The government has issued a temporary nationwide ban on selling and consuming alcohol over the weekend to avoid “disorder” during Sunday’s commune elections, continuing a regular election policy in Cambodia.
A statement dated May 26 and signed by Prime Minister Hun Sen said that “all kinds of alcohol consumption…can cause violence, traffic accidents, the committing of other offenses or in some cases…disorder.”
“All Cambodian people and foreigners living in…Cambodia have to cooperate with the government…by temporarily stopping the selling and drinking of alcoholic drinks on the day before the election and on Election Day…in order to participate in preventing violence, threats, intimidation, traffic, social danger and other phenomena that are caused by all kinds of alcoholic drinks,” it said.
National Election Committee (NEC) spokesman Hang Puthea said the election body had suggested the ban.
“I am a former international observer…and when observing in every country, I always saw that a ban on alcoholic drinks before and on the day of elections happens almost generally in the world,” Mr. Puthea said.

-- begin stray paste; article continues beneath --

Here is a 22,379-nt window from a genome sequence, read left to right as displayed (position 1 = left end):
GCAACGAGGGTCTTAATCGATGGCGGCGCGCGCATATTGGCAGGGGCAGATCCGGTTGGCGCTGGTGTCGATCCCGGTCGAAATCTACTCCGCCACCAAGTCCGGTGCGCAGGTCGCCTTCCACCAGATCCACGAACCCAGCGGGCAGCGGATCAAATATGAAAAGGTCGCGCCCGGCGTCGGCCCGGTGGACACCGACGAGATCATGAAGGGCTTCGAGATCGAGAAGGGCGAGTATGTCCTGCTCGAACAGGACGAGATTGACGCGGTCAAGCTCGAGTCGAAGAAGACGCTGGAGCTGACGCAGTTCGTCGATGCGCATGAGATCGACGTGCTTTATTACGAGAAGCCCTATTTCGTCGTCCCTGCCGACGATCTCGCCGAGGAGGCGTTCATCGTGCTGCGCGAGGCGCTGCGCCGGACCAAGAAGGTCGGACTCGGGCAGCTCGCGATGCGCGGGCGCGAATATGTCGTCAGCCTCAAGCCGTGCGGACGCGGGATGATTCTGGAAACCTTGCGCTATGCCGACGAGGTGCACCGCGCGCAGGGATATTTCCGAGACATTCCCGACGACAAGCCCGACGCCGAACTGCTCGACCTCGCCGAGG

Colombia, Ecuador, India, Thailand and the Philippines have previously had similar bans.
Nget Haysan, manager of Mekong River Restaurant on Phnom Penh’s riverside, said his business would follow the directive, as it had done during previous elections.
Across the road at Deju Vu restaurant, manager Sou Mara said she would also follow the government’s orders.
“It’s good to have a ban…for safety, because the government is afraid of the people being drunk and getting into traffic accidents,” she said.
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